Germany’s Social Democrats began in-depth exploratory coalition talks on Monday with two smaller parties and expressed confidence the three would form a new government this year following an inconclusive national election.

The centre-left Social Democrats (SPD) narrowly beat the conservatives, whose outgoing Chancellor Angela Merkel has governed since 2005, in the Sept. 26 federal ballot, but did not win a majority.

The SPD is seeking to form a coalition with the Greens and business-friendly Free Democrats (FDP), which finished third and fourth in the election.

SPD vice chairman Kevin Kuehnert expressed optimism that a so-called “traffic light” coalition – named after the respective colours of the SPD, Greens and FDP – would be formed this year.

“I am very firmly assuming that this will happen,” he told broadcaster ARD. “The talks have started well, very trusting.”

Unlike many other European countries, where the president or monarch invites one party leader to try to form a government, in Germany it is up to the parties themselves to decide who should ally with whom.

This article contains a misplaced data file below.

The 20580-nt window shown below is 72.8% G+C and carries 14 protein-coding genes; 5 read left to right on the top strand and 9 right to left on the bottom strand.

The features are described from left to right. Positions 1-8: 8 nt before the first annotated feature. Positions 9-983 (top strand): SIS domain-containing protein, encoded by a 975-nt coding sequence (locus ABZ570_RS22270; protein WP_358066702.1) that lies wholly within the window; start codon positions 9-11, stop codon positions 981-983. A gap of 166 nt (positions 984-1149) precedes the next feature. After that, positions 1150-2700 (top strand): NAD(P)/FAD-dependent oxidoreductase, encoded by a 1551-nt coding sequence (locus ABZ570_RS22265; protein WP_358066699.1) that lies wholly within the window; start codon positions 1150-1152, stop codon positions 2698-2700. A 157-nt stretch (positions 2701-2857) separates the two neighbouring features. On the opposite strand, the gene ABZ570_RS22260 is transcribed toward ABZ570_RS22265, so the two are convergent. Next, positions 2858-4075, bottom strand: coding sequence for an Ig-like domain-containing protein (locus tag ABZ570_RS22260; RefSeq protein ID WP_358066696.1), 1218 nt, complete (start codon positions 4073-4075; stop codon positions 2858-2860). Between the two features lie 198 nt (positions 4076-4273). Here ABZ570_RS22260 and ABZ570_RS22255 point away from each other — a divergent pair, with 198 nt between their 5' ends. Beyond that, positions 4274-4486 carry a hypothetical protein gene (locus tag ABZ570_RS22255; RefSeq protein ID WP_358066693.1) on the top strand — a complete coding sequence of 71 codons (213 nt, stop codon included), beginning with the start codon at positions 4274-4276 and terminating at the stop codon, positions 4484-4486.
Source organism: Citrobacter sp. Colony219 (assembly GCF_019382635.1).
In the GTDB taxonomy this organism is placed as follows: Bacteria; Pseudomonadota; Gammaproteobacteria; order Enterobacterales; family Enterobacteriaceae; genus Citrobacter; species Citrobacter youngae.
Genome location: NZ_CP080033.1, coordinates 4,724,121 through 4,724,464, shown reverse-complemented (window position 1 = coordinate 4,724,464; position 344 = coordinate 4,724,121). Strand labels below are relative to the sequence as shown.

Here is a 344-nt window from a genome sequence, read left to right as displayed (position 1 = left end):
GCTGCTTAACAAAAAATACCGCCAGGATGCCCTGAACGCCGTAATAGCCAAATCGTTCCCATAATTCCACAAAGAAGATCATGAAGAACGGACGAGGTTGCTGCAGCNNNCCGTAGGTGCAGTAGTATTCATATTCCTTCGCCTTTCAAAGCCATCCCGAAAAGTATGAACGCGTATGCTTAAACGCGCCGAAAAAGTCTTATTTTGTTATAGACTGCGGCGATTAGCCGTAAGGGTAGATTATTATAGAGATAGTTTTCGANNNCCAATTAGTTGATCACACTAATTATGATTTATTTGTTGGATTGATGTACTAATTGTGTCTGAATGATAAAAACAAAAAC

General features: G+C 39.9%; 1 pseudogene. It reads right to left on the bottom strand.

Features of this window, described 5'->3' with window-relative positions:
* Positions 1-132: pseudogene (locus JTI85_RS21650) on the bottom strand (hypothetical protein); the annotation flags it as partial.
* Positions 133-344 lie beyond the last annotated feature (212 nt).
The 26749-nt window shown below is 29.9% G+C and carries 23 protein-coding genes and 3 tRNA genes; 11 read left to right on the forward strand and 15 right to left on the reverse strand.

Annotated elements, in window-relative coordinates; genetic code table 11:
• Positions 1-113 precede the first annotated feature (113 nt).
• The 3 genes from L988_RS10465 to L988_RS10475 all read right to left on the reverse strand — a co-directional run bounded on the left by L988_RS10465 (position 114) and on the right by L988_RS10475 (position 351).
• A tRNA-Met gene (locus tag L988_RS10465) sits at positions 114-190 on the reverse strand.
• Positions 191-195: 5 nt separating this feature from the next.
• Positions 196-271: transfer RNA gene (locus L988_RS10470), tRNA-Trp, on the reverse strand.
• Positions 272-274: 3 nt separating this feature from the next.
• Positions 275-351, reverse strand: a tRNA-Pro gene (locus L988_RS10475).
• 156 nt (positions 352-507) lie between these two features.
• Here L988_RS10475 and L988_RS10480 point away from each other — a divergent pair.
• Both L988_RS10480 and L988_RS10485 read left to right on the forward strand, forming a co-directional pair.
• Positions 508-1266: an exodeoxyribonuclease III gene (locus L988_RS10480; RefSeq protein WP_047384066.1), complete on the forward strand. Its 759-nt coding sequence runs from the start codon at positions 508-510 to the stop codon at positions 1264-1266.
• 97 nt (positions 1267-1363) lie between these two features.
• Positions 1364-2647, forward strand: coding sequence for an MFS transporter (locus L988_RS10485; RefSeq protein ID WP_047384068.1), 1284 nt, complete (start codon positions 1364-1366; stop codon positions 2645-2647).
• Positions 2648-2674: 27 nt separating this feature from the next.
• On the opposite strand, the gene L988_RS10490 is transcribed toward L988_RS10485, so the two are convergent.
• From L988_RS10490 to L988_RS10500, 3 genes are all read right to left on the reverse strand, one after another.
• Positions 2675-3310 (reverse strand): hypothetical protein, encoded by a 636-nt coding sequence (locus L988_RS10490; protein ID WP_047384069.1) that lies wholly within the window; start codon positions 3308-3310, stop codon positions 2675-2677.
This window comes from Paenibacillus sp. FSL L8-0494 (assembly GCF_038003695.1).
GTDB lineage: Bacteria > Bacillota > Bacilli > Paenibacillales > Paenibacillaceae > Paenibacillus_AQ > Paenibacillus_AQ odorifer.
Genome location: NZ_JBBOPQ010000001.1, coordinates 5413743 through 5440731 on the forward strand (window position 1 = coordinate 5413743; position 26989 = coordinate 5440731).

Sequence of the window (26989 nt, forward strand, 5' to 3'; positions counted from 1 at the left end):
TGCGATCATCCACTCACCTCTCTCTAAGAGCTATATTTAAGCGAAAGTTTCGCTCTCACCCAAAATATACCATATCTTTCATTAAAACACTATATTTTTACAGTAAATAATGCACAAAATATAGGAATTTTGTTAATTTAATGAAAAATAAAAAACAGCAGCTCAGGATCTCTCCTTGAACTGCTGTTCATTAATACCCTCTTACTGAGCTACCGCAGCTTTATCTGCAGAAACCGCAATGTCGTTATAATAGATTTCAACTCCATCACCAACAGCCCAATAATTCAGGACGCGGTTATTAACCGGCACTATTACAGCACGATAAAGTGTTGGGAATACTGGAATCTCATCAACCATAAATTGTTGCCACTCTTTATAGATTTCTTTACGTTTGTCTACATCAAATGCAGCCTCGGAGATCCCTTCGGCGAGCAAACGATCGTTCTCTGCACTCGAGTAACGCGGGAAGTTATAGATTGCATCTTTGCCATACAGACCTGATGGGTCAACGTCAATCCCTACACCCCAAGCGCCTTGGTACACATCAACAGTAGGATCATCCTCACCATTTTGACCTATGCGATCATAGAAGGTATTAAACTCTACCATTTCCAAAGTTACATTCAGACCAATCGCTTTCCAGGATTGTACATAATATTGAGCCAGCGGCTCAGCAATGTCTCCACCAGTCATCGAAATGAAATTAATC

Their decisions will determine Germany‘s political future after 16 years with Merkel at the helm, its appetite to shape Europe’s largest economy for the digital era, and the extent of its willingness to engage with allies on global issues.

The FDP does not want to raise taxes, putting it at odds with the Greens and SPD, though the two smaller parties worked hard to find common ground and a basis for working together in initial bilateral talks.